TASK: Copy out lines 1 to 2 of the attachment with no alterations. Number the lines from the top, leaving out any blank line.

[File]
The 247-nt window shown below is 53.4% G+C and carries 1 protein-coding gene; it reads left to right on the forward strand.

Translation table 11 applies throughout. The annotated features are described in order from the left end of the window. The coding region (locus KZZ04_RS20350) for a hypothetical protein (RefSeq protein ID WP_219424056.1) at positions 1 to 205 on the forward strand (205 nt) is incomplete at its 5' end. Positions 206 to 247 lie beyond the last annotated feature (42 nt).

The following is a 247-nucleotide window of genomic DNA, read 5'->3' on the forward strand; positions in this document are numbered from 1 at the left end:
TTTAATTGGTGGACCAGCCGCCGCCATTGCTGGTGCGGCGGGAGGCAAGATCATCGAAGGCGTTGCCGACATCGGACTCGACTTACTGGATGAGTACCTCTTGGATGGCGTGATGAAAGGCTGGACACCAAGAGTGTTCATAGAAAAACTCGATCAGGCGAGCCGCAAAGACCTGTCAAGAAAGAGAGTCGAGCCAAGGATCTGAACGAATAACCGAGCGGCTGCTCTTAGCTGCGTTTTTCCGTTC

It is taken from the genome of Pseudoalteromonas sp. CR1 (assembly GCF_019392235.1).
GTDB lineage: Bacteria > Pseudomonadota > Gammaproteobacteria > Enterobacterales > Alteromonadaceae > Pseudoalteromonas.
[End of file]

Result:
The 247-nt window shown below is 53.4% G+C and carries 1 protein-coding gene; it reads left to right on the forward strand.

Translation table 11 applies throughout. The annotated features are described in order from the left end of the window. The coding region (locus KZZ04_RS20350) for a hypothetical protein (RefSeq protein ID WP_219424056.1) at positions 1 to 205 on the forward strand (205 nt) is incomplete at its 5' end. Positions 206 to 247 lie beyond the last annotated feature (42 nt).